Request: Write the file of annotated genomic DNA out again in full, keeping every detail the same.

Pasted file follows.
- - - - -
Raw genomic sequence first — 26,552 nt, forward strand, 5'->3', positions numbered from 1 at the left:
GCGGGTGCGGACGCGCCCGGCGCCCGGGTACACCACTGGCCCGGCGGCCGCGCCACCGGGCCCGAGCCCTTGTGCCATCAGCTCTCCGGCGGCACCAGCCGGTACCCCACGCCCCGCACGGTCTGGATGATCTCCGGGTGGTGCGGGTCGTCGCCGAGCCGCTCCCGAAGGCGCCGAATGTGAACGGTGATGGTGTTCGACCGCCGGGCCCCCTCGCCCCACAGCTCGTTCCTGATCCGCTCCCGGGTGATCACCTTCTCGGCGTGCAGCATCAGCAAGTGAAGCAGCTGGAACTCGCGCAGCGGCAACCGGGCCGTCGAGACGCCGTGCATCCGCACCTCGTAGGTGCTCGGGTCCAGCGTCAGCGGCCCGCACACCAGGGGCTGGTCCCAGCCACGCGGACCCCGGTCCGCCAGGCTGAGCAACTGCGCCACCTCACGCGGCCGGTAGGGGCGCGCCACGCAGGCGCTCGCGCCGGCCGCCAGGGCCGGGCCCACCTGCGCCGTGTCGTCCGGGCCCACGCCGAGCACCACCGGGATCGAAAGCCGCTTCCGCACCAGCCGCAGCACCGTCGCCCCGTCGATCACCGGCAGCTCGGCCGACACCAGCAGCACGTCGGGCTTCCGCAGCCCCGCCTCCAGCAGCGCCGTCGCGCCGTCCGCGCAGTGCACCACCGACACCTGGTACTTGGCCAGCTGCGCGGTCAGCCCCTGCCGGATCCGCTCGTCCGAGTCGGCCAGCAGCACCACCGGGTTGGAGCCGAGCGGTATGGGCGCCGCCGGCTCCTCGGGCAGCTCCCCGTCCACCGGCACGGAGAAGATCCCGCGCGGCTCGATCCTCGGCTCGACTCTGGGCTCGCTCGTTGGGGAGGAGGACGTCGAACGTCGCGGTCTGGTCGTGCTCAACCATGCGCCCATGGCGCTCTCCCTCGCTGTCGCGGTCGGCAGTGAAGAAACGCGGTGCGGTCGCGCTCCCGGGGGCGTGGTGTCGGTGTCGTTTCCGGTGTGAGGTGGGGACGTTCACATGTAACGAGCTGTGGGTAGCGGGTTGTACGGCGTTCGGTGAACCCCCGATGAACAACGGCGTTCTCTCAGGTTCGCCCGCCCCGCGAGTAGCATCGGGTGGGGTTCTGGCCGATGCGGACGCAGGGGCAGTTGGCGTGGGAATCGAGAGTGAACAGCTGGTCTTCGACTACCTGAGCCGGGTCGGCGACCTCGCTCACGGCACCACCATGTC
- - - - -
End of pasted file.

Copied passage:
Raw genomic sequence first — 26,552 nt, forward strand, 5'->3', positions numbered from 1 at the left:
GCGGGTGCGGACGCGCCCGGCGCCCGGGTACACCACTGGCCCGGCGGCCGCGCCACCGGGCCCGAGCCCTTGTGCCATCAGCTCTCCGGCGGCACCAGCCGGTACCCCACGCCCCGCACGGTCTGGATGATCTCCGGGTGGTGCGGGTCGTCGCCGAGCCGCTCCCGAAGGCGCCGAATGTGAACGGTGATGGTGTTCGACCGCCGGGCCCCCTCGCCCCACAGCTCGTTCCTGATCCGCTCCCGGGTGATCACCTTCTCGGCGTGCAGCATCAGCAAGTGAAGCAGCTGGAACTCGCGCAGCGGCAACCGGGCCGTCGAGACGCCGTGCATCCGCACCTCGTAGGTGCTCGGGTCCAGCGTCAGCGGCCCGCACACCAGGGGCTGGTCCCAGCCACGCGGACCCCGGTCCGCCAGGCTGAGCAACTGCGCCACCTCACGCGGCCGGTAGGGGCGCGCCACGCAGGCGCTCGCGCCGGCCGCCAGGGCCGGGCCCACCTGCGCCGTGTCGTCCGGGCCCACGCCGAGCACCACCGGGATCGAAAGCCGCTTCCGCACCAGCCGCAGCACCGTCGCCCCGTCGATCACCGGCAGCTCGGCCGACACCAGCAGCACGTCGGGCTTCCGCAGCCCCGCCTCCAGCAGCGCCGTCGCGCCGTCCGCGCAGTGCACCACCGACACCTGGTACTTGGCCAGCTGCGCGGTCAGCCCCTGCCGGATCCGCTCGTCCGAGTCGGCCAGCAGCACCACCGGGTTGGAGCCGAGCGGTATGGGCGCCGCCGGCTCCTCGGGCAGCTCCCCGTCCACCGGCACGGAGAAGATCCCGCGCGGCTCGATCCTCGGCTCGACTCTGGGCTCGCTCGTTGGGGAGGAGGACGTCGAACGTCGCGGTCTGGTCGTGCTCAACCATGCGCCCATGGCGCTCTCCCTCGCTGTCGCGGTCGGCAGTGAAGAAACGCGGTGCGGTCGCGCTCCCGGGGGCGTGGTGTCGGTGTCGTTTCCGGTGTGAGGTGGGGACGTTCACATGTAACGAGCTGTGGGTAGCGGGTTGTACGGCGTTCGGTGAACCCCCGATGAACAACGGCGTTCTCTCAGGTTCGCCCGCCCCGCGAGTAGCATCGGGTGGGGTTCTGGCCGATGCGGACGCAGGGGCAGTTGGCGTGGGAATCGAGAGTGAACAGCTGGTCTTCGACTACCTGAGCCGGGTCGGCGACCTCGCTCACGGCACCACCATGTC